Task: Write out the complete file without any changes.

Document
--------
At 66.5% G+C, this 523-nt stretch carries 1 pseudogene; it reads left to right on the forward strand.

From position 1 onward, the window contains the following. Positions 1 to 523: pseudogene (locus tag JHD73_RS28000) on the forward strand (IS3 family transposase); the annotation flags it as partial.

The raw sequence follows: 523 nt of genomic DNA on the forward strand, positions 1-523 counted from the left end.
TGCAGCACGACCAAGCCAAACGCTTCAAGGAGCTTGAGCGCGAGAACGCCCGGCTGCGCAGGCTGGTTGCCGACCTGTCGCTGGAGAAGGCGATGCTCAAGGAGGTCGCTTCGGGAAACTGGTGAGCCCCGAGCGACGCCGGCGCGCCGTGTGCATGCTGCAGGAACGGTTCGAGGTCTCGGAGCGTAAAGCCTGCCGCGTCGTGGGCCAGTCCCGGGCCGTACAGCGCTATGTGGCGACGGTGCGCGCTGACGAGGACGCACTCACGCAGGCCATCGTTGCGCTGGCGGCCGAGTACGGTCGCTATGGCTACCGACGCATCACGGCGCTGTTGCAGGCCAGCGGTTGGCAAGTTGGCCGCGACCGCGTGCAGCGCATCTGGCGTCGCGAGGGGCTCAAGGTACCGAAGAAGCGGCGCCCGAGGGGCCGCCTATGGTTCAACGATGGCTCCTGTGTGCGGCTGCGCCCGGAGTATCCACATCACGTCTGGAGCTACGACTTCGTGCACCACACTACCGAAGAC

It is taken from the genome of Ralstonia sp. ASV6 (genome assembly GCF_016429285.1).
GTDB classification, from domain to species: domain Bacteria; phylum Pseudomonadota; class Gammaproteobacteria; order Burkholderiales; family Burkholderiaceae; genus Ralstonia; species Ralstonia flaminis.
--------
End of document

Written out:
At 66.5% G+C, this 523-nt stretch carries 1 pseudogene; it reads left to right on the forward strand.

From position 1 onward, the window contains the following. Positions 1 to 523: pseudogene (locus tag JHD73_RS28000) on the forward strand (IS3 family transposase); the annotation flags it as partial.

The raw sequence follows: 523 nt of genomic DNA on the forward strand, positions 1-523 counted from the left end.
TGCAGCACGACCAAGCCAAACGCTTCAAGGAGCTTGAGCGCGAGAACGCCCGGCTGCGCAGGCTGGTTGCCGACCTGTCGCTGGAGAAGGCGATGCTCAAGGAGGTCGCTTCGGGAAACTGGTGAGCCCCGAGCGACGCCGGCGCGCCGTGTGCATGCTGCAGGAACGGTTCGAGGTCTCGGAGCGTAAAGCCTGCCGCGTCGTGGGCCAGTCCCGGGCCGTACAGCGCTATGTGGCGACGGTGCGCGCTGACGAGGACGCACTCACGCAGGCCATCGTTGCGCTGGCGGCCGAGTACGGTCGCTATGGCTACCGACGCATCACGGCGCTGTTGCAGGCCAGCGGTTGGCAAGTTGGCCGCGACCGCGTGCAGCGCATCTGGCGTCGCGAGGGGCTCAAGGTACCGAAGAAGCGGCGCCCGAGGGGCCGCCTATGGTTCAACGATGGCTCCTGTGTGCGGCTGCGCCCGGAGTATCCACATCACGTCTGGAGCTACGACTTCGTGCACCACACTACCGAAGAC

It is taken from the genome of Ralstonia sp. ASV6 (genome assembly GCF_016429285.1).
GTDB classification, from domain to species: domain Bacteria; phylum Pseudomonadota; class Gammaproteobacteria; order Burkholderiales; family Burkholderiaceae; genus Ralstonia; species Ralstonia flaminis.